The Cancer’s Tale

No comments

We wait.

We Do.

All born souls queue

Up to ascend where

Unknown certainty begins

And known uncertainty ends.

We sit.

In stillness our

Hair billowing, bodies

Skin covered in ripped sheets

The bark on eucalyptus trunks,

Bent from blow back towards

The earth, arched away from the sea

Arms outstretched

As if to grab something

That’s behind them

Like a runaway a dream

Or a lost child.

I think, “how limber”

Coats lined in misplaced trees

Searching the land

But not belonging on

This continent where

Their branches suffocate sparrows

Dead and flightless

Laying in the shade of their foreign leaves.

Let’s use up those tourist trees instead

Belonging in another hemisphere anyway.

Use them for pens and walls,

They deserve to die – not

Native redwoods and sequoias

Whose needle hair holds

Those human-sized

Fatted trunks where

Locked inside the bark

We saw off gifts worse than their bite.

We drink.

Clear cold words

Pouring down our throats.

Stopping to read

Unbound leaves of golden red-fire.

Our thirst

Like the trees

Sipping through tiny straws, the roots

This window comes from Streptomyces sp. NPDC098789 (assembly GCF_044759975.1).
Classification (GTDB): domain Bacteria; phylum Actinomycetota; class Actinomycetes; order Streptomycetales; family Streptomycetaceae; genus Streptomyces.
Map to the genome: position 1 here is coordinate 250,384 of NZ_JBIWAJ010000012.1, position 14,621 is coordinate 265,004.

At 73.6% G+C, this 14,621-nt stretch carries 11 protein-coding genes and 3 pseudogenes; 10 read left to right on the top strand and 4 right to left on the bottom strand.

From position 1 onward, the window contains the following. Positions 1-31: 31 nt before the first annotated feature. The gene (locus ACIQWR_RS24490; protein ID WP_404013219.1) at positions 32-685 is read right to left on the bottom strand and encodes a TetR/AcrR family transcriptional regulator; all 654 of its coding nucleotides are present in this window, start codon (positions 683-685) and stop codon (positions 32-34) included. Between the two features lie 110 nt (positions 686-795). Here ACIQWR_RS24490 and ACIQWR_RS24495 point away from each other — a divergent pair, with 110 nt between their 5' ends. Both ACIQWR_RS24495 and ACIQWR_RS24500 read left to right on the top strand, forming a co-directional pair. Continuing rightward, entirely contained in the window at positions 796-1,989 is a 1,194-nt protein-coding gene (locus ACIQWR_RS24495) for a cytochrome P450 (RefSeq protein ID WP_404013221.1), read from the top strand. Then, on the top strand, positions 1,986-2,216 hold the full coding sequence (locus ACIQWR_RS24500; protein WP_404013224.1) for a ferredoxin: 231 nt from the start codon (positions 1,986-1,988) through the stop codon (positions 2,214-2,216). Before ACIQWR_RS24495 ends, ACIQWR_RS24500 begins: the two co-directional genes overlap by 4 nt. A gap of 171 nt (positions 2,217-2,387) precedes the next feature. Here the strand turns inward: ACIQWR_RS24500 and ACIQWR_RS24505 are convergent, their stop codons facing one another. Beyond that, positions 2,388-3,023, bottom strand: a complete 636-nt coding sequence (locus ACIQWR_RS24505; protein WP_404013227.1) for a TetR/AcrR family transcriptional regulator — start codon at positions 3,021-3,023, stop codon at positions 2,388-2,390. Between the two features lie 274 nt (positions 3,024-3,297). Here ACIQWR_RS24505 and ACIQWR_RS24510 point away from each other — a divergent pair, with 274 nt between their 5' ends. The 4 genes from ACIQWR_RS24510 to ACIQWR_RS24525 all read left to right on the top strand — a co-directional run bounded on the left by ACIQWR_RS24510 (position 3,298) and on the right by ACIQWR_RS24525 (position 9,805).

Magic wells fill with rain in the sunlight.

The slight of branches

Trick the sap into the trunks turing it into life’s blood.

The ax wielded by

The mind thirsty still

For more fruit, more nectar

More magic.

We read.

Pulp fiction

Dedicated to the willow

Growing in the fringe

Of the yard where

Someone’s mother planted

Her husband or sister

And we see her from the rotted old wood swing

Moored like a ghost ship

Out of time, out of our sites.

We travel.

Returning from the east

Heading out to the desert, west

On the horizon where warmth sinks fast in winter.

The hour’s late and dinner’s cold, politely

I sit chattering, shivering very quietly with my hands on my lap

Like a good child

Quiet in my discomfort.

Never complaining

The chill in the house freezing any love

Out into the wilderness

Get lost or turned free.

Sudden and without announcement

The next book begins

The old book returns to the building on the hill.

Scoundrels sneaking away with a story or two.

We finish.

Bookends holding up

Our bodies on the shelf

Related to no one

Left to right.

Packed up and traded

To clear the way

Leaves fall, memories

Raked up and bagged

Hauled away.

Nicely mowed lawn,

Honey, dripping, life like hives in neat rows on streets called Elm, Pine, and Main.

Painted the color of Spring bulbs they pop

And remind you of

Someone you knew

Or a character

From a book

Once borrowed

Now, long overdue.

I welcome your comments!

This site uses Akismet to reduce spam. Learn how your comment data is processed.